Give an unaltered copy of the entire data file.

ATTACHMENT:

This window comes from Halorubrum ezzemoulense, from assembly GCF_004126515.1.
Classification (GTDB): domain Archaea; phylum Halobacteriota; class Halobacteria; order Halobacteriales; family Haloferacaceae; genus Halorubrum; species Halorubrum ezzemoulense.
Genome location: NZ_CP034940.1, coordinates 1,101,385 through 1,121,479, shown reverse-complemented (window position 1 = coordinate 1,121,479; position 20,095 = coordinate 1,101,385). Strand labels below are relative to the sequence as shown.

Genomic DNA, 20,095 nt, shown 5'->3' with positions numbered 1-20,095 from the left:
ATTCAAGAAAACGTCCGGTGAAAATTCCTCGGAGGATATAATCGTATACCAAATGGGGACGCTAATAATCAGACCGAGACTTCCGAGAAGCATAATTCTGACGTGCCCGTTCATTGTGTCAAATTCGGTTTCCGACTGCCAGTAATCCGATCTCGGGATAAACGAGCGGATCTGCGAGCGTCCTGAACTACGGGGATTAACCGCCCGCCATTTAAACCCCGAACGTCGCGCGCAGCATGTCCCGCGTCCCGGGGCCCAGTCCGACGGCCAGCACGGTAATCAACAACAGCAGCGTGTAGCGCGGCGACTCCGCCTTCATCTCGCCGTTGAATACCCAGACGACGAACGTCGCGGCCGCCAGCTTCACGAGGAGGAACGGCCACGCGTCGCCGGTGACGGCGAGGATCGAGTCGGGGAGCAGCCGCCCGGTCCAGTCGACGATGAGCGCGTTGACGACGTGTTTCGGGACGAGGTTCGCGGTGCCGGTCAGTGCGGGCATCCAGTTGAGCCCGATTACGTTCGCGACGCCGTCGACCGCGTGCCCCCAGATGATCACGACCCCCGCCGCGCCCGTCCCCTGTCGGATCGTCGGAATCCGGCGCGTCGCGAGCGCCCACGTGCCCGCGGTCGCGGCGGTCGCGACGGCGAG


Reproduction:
This window comes from Halorubrum ezzemoulense, from assembly GCF_004126515.1.
Classification (GTDB): domain Archaea; phylum Halobacteriota; class Halobacteria; order Halobacteriales; family Haloferacaceae; genus Halorubrum; species Halorubrum ezzemoulense.
Genome location: NZ_CP034940.1, coordinates 1,101,385 through 1,121,479, shown reverse-complemented (window position 1 = coordinate 1,121,479; position 20,095 = coordinate 1,101,385). Strand labels below are relative to the sequence as shown.

Genomic DNA, 20,095 nt, shown 5'->3' with positions numbered 1-20,095 from the left:
ATTCAAGAAAACGTCCGGTGAAAATTCCTCGGAGGATATAATCGTATACCAAATGGGGACGCTAATAATCAGACCGAGACTTCCGAGAAGCATAATTCTGACGTGCCCGTTCATTGTGTCAAATTCGGTTTCCGACTGCCAGTAATCCGATCTCGGGATAAACGAGCGGATCTGCGAGCGTCCTGAACTACGGGGATTAACCGCCCGCCATTTAAACCCCGAACGTCGCGCGCAGCATGTCCCGCGTCCCGGGGCCCAGTCCGACGGCCAGCACGGTAATCAACAACAGCAGCGTGTAGCGCGGCGACTCCGCCTTCATCTCGCCGTTGAATACCCAGACGACGAACGTCGCGGCCGCCAGCTTCACGAGGAGGAACGGCCACGCGTCGCCGGTGACGGCGAGGATCGAGTCGGGGAGCAGCCGCCCGGTCCAGTCGACGATGAGCGCGTTGACGACGTGTTTCGGGACGAGGTTCGCGGTGCCGGTCAGTGCGGGCATCCAGTTGAGCCCGATTACGTTCGCGACGCCGTCGACCGCGTGCCCCCAGATGATCACGACCCCCGCCGCGCCCGTCCCCTGTCGGATCGTCGGAATCCGGCGCGTCGCGAGCGCCCACGTGCCCGCGGTCGCGGCGGTCGCGACGGCGAG